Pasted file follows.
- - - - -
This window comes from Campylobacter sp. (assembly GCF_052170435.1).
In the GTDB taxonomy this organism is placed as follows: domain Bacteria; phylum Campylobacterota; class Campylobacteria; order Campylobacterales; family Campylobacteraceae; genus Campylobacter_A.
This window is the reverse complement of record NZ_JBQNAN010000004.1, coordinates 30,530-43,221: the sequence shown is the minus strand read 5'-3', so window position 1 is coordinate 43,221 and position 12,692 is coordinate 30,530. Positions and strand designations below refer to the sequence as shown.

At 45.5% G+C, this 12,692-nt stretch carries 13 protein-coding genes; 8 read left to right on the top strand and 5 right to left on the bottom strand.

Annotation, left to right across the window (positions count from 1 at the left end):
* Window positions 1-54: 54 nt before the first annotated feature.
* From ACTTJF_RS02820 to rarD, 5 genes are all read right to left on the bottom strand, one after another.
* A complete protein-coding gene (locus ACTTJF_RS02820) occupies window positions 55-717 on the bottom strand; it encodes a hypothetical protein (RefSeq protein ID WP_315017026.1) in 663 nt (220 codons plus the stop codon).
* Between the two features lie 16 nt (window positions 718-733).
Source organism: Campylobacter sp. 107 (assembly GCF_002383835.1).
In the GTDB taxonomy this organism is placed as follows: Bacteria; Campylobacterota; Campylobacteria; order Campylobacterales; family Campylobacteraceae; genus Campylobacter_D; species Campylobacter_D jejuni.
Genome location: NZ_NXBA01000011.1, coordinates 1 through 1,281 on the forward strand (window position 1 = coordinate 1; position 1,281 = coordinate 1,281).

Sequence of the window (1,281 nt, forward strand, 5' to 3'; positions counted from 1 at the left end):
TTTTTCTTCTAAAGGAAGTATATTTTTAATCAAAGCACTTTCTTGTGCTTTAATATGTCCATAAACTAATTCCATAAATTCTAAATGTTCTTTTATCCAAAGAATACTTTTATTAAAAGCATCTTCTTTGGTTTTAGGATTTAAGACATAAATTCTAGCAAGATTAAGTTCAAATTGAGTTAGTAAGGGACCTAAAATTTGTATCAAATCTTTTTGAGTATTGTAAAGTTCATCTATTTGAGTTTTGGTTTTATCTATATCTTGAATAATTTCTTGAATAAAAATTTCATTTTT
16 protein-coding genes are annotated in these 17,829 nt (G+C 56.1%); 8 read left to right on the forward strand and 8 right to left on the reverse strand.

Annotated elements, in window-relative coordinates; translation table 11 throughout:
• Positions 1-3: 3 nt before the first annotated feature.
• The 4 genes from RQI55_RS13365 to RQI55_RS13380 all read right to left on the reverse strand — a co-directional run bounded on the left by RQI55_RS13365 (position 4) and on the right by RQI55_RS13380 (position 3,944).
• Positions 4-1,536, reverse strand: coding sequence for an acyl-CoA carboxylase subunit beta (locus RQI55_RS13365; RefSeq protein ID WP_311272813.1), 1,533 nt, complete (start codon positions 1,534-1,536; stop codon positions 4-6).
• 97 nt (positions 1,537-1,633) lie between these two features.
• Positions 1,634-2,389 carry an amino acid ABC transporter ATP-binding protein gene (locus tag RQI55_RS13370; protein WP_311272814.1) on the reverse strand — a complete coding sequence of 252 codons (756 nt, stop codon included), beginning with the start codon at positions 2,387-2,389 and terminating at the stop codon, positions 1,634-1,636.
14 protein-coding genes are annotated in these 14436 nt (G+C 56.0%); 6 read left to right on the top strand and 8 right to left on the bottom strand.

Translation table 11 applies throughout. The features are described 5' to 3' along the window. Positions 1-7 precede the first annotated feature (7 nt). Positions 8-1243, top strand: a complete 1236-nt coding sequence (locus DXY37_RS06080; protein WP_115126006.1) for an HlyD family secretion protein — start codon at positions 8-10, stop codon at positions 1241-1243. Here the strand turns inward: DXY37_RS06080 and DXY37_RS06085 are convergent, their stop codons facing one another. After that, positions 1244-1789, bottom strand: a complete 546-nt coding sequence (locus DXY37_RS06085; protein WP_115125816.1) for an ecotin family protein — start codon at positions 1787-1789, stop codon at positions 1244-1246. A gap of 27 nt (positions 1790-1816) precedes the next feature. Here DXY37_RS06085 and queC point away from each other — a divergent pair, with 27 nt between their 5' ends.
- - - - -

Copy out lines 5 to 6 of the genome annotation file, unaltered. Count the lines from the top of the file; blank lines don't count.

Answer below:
Annotation, left to right across the window (positions count from 1 at the left end):
* Window positions 1-54: 54 nt before the first annotated feature.